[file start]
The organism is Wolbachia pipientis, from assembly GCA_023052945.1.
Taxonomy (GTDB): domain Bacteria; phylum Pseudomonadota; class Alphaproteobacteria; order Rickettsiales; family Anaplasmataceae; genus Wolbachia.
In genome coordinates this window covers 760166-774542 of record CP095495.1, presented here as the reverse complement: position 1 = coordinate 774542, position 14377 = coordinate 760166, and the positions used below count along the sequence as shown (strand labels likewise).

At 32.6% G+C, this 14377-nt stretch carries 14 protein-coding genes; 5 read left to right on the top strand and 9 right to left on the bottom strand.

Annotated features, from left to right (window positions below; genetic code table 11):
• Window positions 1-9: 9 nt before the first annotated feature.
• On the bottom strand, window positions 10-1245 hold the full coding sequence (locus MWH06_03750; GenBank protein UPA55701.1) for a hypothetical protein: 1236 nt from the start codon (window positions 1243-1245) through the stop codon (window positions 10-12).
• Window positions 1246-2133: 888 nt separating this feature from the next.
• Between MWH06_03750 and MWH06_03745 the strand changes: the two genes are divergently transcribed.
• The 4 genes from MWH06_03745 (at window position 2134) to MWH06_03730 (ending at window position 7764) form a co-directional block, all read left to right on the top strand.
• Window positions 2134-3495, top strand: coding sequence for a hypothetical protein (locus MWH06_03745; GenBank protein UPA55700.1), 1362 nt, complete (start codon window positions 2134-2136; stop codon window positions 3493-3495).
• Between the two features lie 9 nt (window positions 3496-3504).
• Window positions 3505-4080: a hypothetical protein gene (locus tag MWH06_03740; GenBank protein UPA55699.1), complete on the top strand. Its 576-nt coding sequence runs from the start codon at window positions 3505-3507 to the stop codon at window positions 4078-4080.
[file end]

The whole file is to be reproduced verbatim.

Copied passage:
The organism is Wolbachia pipientis, from assembly GCA_023052945.1.
Taxonomy (GTDB): domain Bacteria; phylum Pseudomonadota; class Alphaproteobacteria; order Rickettsiales; family Anaplasmataceae; genus Wolbachia.
In genome coordinates this window covers 760166-774542 of record CP095495.1, presented here as the reverse complement: position 1 = coordinate 774542, position 14377 = coordinate 760166, and the positions used below count along the sequence as shown (strand labels likewise).

At 32.6% G+C, this 14377-nt stretch carries 14 protein-coding genes; 5 read left to right on the top strand and 9 right to left on the bottom strand.

Annotated features, from left to right (window positions below; genetic code table 11):
• Window positions 1-9: 9 nt before the first annotated feature.
• On the bottom strand, window positions 10-1245 hold the full coding sequence (locus MWH06_03750; GenBank protein UPA55701.1) for a hypothetical protein: 1236 nt from the start codon (window positions 1243-1245) through the stop codon (window positions 10-12).
• Window positions 1246-2133: 888 nt separating this feature from the next.
• Between MWH06_03750 and MWH06_03745 the strand changes: the two genes are divergently transcribed.
• The 4 genes from MWH06_03745 (at window position 2134) to MWH06_03730 (ending at window position 7764) form a co-directional block, all read left to right on the top strand.
• Window positions 2134-3495, top strand: coding sequence for a hypothetical protein (locus MWH06_03745; GenBank protein UPA55700.1), 1362 nt, complete (start codon window positions 2134-2136; stop codon window positions 3493-3495).
• Between the two features lie 9 nt (window positions 3496-3504).
• Window positions 3505-4080: a hypothetical protein gene (locus tag MWH06_03740; GenBank protein UPA55699.1), complete on the top strand. Its 576-nt coding sequence runs from the start codon at window positions 3505-3507 to the stop codon at window positions 4078-4080.